CRIME AND DEVIANCE A2 SOCIOLOGY

A revision checklist with brief notes on everything covered in the unit.

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REVISION CHECKLIST IN FULL

DEFINITIONS OF CRIME AND DEVIANCE
MEASURES OF CRIME (crime statistics, self report studies, victim surves, interviews, observation)
THEORIES OF CRIME (functionalist - strain, subcultural, ecological; labelling - interactionist; marxism; neo-marxism - new criminology/critical criminology, gilroy, hall; new left realism; new right realism; postmodernism)
GENDER AND CRIME (chivalry thesis, liberation and crime, carlen, hiedonsohn, masculinity and crime)
SUICIDE (durkheim, halbwachs, gibbs and martin, douglas, atkinson, hindes, taylor)
PUNISHMENT AND SOCIAL CONTROL (definition, crime prevention strategies, formal agencies, informal agencies, links to realism, victimisation)
MEDIA AND CRIME (representations of crime, media causing crime, moral panics)
ETHNICITY AND CRIME (ethnicity and criminalisation, explaining differences in offending - left realism and neo marxism-, ethnicity and victimisation
GLOBALISATION (globalisation and crime, green crime, human rights and state crime)
RESEARCH METHODS (primary methods, secondary sources, alternative theories of methodology, key concepts - validity, reliability, practicality, representetive, generalisation, quantitive/qualitative, positivist/interpretevist)
THEORETICAL PERSPECTIVES (functionalism, marxism, feminism, action theories, postmodernism, sociology and science, can sociology be value free?, sociology and social policy)

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Definitions of Crime and Deviance

Crime
-A crime refers to a behaviour that is against the criminal law as opposed to the civil law. This enables the state to punish the offender through the legal system.
-Two different types of crime...
     Indictable - legal term for serious crime e.g. murder
     non-indictable- legal term for less serious crime e.g. dropping litter

Deviance
Deviant behaviour is behaviour which differs from  the norms, values and expectations of society. e.g. an older person dating a considerably younger person.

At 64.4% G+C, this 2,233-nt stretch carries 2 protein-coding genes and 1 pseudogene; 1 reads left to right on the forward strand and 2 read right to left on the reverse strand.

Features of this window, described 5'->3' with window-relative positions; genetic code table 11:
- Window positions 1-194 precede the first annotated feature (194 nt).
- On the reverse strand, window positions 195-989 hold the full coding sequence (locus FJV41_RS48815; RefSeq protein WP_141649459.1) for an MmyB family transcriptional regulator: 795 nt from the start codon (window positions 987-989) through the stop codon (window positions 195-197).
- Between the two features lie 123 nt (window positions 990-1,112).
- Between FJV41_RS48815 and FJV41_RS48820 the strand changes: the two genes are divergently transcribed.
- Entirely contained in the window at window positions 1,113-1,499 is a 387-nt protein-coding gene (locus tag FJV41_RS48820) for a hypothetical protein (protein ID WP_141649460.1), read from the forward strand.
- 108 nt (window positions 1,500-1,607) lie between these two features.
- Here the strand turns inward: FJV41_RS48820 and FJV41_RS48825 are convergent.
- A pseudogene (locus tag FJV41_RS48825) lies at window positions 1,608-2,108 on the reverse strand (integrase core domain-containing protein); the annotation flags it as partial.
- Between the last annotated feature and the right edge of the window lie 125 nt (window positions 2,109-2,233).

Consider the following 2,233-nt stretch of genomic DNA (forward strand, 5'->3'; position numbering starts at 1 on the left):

Theoretically, it doesn't have to be behaviour that society is critical of, but it usually is.

Reactions to Deviance:
- Positive sanctions: Showing approval, e.g. giving someone a medal for heroic behaviour
-Negative sanctions: Showing disaproval e.g. sending someone to prison, ignoring someone
-Indiference: Neither approval or dissaproval e.g. reactions to being left handed

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MEASURES OF CRIME (Crime Statistics)

Official criminal statistics are published annually, but always 2 years out of date. The British Crime Survey (questionaire to a sample of people asking if they've been a victim of crime) has been running since the 80s; and it's results tends to corroborate crime statistics.

Shows: Young people (especially males aged 16-24) are most at risk of violent crime, Children under the age of 1 are most vulnerable to murder (family members usually in rage), Old people are least at risk of violent crime and Afro-Caribbeans are over-represented in the prison population.

VALIDITY OF OFFICIAL STATISTICS:
Alison Morris: The dark figure of crime
-'We only know what recorded crime looks like, not what actual crime is. It could be up or down we just don't know.

- Positivists tend to favour criminal statistics as it produces quantitative date. Interpretevists are critical of this.
-An interactionist point that isn't obvious is that although they generally point to the dis-advantages of criminal statistics, they do point to ONE use. That criminal statistics tell you something about the prejudices of those who compile the stats.

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MEASURES OF CRIME (Crime statistics)

Advantages:

- Reliability: can make comparisons because they are recorded every year.

-Representativeness: They allow comparrisons to be made between variables such as gender, ethnicity and age to see what type of crime affects what social group.

-Practicality: they are cost effective as they are available on the gov. website and open for anyone to use. Also due to the easy accessability, they are very time effective.

Disadvantages:

-Validity: not all crime is recorded by the police and this impacts the vaildity of stats e.g. police can issue a warning without making it official, if they arrested every drunk person on a saturday night, theyd never manage the paperwork. Also if a crackdown is ordered on a paticular group, police records will show an increase in the area of crackdown; but nothings changed in reality,
Some crime isn't reported- could be down to fear of repraisal, mistrust in the police, embarrasment if its a sexual crime Etc.